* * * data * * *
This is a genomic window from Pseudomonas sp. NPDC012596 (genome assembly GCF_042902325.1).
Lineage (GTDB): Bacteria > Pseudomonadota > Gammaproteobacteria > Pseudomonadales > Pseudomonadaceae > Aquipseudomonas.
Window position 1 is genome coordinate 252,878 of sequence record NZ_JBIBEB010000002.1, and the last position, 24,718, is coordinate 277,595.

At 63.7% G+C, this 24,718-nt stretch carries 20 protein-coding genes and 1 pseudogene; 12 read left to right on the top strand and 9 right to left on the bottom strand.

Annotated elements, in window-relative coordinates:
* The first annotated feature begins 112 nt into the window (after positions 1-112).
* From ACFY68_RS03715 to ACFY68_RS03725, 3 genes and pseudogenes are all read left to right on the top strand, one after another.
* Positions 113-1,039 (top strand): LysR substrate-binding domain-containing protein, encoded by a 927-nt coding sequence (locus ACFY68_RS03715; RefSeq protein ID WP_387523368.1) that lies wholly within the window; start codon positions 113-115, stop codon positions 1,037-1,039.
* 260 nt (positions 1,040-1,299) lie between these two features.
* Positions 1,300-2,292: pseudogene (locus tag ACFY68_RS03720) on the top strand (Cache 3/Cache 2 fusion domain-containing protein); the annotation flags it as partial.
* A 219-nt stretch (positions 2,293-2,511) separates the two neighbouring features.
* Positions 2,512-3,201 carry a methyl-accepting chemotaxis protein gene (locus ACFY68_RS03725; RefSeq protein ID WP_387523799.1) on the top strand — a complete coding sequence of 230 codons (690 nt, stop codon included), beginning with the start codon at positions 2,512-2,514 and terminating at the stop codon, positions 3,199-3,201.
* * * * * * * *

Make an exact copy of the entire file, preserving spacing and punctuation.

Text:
This is a genomic window from Pseudomonas sp. NPDC012596 (genome assembly GCF_042902325.1).
Lineage (GTDB): Bacteria > Pseudomonadota > Gammaproteobacteria > Pseudomonadales > Pseudomonadaceae > Aquipseudomonas.
Window position 1 is genome coordinate 252,878 of sequence record NZ_JBIBEB010000002.1, and the last position, 24,718, is coordinate 277,595.

At 63.7% G+C, this 24,718-nt stretch carries 20 protein-coding genes and 1 pseudogene; 12 read left to right on the top strand and 9 right to left on the bottom strand.

Annotated elements, in window-relative coordinates:
* The first annotated feature begins 112 nt into the window (after positions 1-112).
* From ACFY68_RS03715 to ACFY68_RS03725, 3 genes and pseudogenes are all read left to right on the top strand, one after another.
* Positions 113-1,039 (top strand): LysR substrate-binding domain-containing protein, encoded by a 927-nt coding sequence (locus ACFY68_RS03715; RefSeq protein ID WP_387523368.1) that lies wholly within the window; start codon positions 113-115, stop codon positions 1,037-1,039.
* 260 nt (positions 1,040-1,299) lie between these two features.
* Positions 1,300-2,292: pseudogene (locus tag ACFY68_RS03720) on the top strand (Cache 3/Cache 2 fusion domain-containing protein); the annotation flags it as partial.
* A 219-nt stretch (positions 2,293-2,511) separates the two neighbouring features.
* Positions 2,512-3,201 carry a methyl-accepting chemotaxis protein gene (locus ACFY68_RS03725; RefSeq protein ID WP_387523799.1) on the top strand — a complete coding sequence of 230 codons (690 nt, stop codon included), beginning with the start codon at positions 2,512-2,514 and terminating at the stop codon, positions 3,199-3,201.